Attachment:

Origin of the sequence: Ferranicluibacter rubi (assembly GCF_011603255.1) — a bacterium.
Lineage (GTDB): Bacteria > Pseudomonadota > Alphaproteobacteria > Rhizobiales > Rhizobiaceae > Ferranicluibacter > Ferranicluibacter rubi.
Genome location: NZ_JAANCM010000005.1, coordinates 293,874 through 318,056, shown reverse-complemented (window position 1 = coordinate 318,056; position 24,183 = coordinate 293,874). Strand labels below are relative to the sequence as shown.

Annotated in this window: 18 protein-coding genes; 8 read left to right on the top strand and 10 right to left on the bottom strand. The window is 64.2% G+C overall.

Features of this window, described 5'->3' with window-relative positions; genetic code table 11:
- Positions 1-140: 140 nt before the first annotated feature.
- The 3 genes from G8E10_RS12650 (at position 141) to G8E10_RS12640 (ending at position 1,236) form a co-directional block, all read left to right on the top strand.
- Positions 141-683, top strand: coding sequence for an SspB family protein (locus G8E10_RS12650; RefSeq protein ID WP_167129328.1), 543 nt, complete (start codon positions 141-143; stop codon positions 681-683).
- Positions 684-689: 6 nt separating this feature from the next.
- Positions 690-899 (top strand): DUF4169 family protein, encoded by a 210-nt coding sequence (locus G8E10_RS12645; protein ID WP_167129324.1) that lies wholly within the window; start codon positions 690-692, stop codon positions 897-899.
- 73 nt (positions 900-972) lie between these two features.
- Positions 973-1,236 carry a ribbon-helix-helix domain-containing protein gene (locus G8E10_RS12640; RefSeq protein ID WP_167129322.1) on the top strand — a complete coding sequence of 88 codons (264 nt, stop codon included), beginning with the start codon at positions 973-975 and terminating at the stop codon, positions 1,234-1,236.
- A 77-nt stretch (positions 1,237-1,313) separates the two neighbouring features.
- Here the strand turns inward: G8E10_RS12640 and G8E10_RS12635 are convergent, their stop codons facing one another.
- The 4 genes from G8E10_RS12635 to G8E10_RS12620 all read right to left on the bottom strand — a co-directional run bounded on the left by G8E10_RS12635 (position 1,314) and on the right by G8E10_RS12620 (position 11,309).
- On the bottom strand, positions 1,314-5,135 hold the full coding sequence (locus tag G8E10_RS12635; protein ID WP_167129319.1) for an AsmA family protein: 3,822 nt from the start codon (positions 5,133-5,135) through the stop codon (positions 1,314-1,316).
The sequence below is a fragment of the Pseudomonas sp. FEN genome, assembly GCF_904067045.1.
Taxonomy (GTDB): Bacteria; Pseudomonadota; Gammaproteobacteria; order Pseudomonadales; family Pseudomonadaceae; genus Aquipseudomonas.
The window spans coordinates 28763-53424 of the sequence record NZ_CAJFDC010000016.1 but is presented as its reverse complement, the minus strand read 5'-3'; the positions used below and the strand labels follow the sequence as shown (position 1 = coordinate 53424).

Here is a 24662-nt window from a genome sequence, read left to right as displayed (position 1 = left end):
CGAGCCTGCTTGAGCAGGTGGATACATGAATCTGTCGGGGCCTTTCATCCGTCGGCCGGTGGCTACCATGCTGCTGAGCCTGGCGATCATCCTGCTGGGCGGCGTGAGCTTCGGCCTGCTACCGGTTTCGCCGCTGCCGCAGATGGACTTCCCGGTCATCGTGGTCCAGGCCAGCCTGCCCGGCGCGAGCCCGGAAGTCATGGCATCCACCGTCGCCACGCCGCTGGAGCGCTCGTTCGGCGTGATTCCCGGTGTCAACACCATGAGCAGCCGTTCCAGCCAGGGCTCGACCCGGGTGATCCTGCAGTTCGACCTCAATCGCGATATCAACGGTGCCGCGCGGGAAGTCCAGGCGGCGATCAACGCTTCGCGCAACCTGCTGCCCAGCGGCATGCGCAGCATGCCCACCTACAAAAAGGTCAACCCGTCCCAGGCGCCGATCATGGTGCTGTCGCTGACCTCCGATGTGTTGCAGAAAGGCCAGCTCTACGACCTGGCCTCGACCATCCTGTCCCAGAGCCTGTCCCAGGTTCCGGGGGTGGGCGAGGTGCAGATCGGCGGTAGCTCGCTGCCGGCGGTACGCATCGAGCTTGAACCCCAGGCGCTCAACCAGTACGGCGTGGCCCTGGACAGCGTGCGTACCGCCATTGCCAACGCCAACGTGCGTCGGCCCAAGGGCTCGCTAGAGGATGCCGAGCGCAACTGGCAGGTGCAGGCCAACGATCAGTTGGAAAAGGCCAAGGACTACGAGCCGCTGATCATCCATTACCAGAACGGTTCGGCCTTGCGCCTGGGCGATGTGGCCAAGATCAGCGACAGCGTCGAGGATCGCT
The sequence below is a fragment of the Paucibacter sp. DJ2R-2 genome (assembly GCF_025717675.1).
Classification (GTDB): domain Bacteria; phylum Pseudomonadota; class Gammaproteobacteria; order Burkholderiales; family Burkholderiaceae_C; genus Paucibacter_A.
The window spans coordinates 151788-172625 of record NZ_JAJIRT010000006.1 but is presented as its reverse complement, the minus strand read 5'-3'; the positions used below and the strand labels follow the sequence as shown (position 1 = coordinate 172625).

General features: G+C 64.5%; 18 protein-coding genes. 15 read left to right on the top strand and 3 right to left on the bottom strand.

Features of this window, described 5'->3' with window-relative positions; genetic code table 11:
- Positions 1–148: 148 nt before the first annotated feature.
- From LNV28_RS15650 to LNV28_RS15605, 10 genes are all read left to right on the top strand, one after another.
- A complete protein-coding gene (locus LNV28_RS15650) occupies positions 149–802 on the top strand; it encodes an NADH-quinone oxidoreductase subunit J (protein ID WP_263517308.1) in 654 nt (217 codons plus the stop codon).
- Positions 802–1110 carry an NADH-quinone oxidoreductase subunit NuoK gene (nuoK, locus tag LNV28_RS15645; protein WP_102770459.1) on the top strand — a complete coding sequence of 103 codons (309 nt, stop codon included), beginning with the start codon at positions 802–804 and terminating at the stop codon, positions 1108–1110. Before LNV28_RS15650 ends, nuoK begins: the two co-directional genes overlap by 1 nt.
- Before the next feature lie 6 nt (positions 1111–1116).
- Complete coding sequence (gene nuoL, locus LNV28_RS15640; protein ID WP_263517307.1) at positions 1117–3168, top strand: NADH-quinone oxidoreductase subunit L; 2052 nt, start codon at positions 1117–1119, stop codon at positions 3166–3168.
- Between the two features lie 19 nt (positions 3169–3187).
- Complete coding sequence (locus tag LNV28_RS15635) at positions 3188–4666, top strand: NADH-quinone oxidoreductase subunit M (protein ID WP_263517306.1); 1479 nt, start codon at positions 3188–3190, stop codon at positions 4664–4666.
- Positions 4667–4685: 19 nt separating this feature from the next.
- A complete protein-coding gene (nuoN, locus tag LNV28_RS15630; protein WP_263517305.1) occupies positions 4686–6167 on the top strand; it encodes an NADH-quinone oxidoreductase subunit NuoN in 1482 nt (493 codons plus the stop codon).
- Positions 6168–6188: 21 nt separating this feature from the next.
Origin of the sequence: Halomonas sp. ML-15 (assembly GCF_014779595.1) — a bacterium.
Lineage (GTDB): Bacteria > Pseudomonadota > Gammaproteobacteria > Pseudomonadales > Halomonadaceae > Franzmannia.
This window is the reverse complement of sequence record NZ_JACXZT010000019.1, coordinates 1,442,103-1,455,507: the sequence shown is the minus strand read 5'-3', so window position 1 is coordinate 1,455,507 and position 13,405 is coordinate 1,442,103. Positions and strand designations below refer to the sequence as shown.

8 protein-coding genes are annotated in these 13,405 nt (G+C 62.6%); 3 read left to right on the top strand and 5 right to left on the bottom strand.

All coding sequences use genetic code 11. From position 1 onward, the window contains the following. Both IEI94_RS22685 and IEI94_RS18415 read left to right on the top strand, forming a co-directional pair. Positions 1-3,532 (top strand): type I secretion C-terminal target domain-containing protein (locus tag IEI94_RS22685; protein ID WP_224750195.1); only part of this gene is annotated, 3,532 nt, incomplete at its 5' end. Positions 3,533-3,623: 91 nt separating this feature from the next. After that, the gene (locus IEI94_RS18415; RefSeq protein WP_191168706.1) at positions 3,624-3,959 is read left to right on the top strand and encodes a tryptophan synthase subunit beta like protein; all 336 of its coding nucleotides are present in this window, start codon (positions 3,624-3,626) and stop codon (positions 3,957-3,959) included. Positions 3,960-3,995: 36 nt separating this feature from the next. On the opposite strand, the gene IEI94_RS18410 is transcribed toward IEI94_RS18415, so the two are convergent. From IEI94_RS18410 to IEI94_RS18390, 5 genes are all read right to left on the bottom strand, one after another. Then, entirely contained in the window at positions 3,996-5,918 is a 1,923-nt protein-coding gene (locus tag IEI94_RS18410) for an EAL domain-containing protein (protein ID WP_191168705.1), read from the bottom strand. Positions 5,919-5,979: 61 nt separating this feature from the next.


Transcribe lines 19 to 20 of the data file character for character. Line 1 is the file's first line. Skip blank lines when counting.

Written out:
The window spans coordinates 28763-53424 of the sequence record NZ_CAJFDC010000016.1 but is presented as its reverse complement, the minus strand read 5'-3'; the positions used below and the strand labels follow the sequence as shown (position 1 = coordinate 53424).

Here is a 24662-nt window from a genome sequence, read left to right as displayed (position 1 = left end):